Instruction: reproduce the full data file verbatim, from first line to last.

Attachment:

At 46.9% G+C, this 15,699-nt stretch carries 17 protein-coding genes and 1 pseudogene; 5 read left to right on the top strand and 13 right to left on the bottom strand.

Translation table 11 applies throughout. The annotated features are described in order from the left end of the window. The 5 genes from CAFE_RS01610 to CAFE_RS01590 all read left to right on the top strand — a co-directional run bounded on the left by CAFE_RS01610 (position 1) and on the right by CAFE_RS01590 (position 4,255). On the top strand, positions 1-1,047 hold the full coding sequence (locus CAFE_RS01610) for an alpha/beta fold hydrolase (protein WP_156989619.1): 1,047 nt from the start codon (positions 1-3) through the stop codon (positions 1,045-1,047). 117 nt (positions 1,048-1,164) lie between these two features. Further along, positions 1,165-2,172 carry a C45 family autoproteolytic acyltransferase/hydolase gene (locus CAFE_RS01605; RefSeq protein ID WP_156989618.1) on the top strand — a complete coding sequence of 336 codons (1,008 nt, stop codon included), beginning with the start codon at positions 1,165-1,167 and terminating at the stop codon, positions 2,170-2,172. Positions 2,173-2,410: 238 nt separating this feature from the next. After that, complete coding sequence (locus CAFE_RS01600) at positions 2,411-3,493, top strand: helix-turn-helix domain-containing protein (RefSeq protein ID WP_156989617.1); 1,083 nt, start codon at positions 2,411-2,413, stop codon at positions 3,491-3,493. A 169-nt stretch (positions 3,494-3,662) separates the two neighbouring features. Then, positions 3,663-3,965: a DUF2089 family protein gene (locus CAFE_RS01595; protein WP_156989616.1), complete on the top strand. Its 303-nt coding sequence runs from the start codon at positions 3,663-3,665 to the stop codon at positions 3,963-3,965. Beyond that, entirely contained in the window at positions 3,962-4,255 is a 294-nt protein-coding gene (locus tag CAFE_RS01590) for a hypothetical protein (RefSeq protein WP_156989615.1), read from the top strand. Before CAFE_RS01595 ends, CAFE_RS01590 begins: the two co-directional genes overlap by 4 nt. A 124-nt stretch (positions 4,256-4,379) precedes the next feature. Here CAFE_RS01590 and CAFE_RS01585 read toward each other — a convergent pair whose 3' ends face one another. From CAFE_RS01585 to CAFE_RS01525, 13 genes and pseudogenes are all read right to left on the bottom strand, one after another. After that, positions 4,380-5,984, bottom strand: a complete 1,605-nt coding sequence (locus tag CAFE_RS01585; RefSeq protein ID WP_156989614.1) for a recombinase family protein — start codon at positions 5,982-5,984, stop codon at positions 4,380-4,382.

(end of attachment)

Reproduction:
At 46.9% G+C, this 15,699-nt stretch carries 17 protein-coding genes and 1 pseudogene; 5 read left to right on the top strand and 13 right to left on the bottom strand.

Translation table 11 applies throughout. The annotated features are described in order from the left end of the window. The 5 genes from CAFE_RS01610 to CAFE_RS01590 all read left to right on the top strand — a co-directional run bounded on the left by CAFE_RS01610 (position 1) and on the right by CAFE_RS01590 (position 4,255). On the top strand, positions 1-1,047 hold the full coding sequence (locus CAFE_RS01610) for an alpha/beta fold hydrolase (protein WP_156989619.1): 1,047 nt from the start codon (positions 1-3) through the stop codon (positions 1,045-1,047). 117 nt (positions 1,048-1,164) lie between these two features. Further along, positions 1,165-2,172 carry a C45 family autoproteolytic acyltransferase/hydolase gene (locus CAFE_RS01605; RefSeq protein ID WP_156989618.1) on the top strand — a complete coding sequence of 336 codons (1,008 nt, stop codon included), beginning with the start codon at positions 1,165-1,167 and terminating at the stop codon, positions 2,170-2,172. Positions 2,173-2,410: 238 nt separating this feature from the next. After that, complete coding sequence (locus CAFE_RS01600) at positions 2,411-3,493, top strand: helix-turn-helix domain-containing protein (RefSeq protein ID WP_156989617.1); 1,083 nt, start codon at positions 2,411-2,413, stop codon at positions 3,491-3,493. A 169-nt stretch (positions 3,494-3,662) separates the two neighbouring features. Then, positions 3,663-3,965: a DUF2089 family protein gene (locus CAFE_RS01595; protein WP_156989616.1), complete on the top strand. Its 303-nt coding sequence runs from the start codon at positions 3,663-3,665 to the stop codon at positions 3,963-3,965. Beyond that, entirely contained in the window at positions 3,962-4,255 is a 294-nt protein-coding gene (locus tag CAFE_RS01590) for a hypothetical protein (RefSeq protein WP_156989615.1), read from the top strand. Before CAFE_RS01595 ends, CAFE_RS01590 begins: the two co-directional genes overlap by 4 nt. A 124-nt stretch (positions 4,256-4,379) precedes the next feature. Here CAFE_RS01590 and CAFE_RS01585 read toward each other — a convergent pair whose 3' ends face one another. From CAFE_RS01585 to CAFE_RS01525, 13 genes and pseudogenes are all read right to left on the bottom strand, one after another. After that, positions 4,380-5,984, bottom strand: a complete 1,605-nt coding sequence (locus tag CAFE_RS01585; RefSeq protein ID WP_156989614.1) for a recombinase family protein — start codon at positions 5,982-5,984, stop codon at positions 4,380-4,382.